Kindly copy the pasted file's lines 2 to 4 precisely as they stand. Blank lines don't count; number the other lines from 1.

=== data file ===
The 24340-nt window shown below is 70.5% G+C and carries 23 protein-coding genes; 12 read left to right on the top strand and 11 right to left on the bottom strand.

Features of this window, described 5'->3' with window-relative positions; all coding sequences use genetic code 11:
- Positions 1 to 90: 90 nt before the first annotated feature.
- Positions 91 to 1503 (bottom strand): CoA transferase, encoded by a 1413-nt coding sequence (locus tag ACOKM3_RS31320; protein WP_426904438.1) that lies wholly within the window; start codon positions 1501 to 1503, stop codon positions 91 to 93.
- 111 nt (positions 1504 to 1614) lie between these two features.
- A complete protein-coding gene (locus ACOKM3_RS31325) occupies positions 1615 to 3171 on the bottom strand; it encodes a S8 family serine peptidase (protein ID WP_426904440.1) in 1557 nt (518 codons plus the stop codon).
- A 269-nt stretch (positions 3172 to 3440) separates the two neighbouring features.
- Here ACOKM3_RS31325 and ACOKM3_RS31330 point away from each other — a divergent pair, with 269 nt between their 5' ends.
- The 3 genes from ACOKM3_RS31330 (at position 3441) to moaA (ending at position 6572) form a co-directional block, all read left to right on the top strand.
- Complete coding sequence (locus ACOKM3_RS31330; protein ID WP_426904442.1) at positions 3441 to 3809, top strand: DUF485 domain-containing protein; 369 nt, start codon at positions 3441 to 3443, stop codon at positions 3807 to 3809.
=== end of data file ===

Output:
Features of this window, described 5'->3' with window-relative positions; all coding sequences use genetic code 11:
- Positions 1 to 90: 90 nt before the first annotated feature.
- Positions 91 to 1503 (bottom strand): CoA transferase, encoded by a 1413-nt coding sequence (locus tag ACOKM3_RS31320; protein WP_426904438.1) that lies wholly within the window; start codon positions 1501 to 1503, stop codon positions 91 to 93.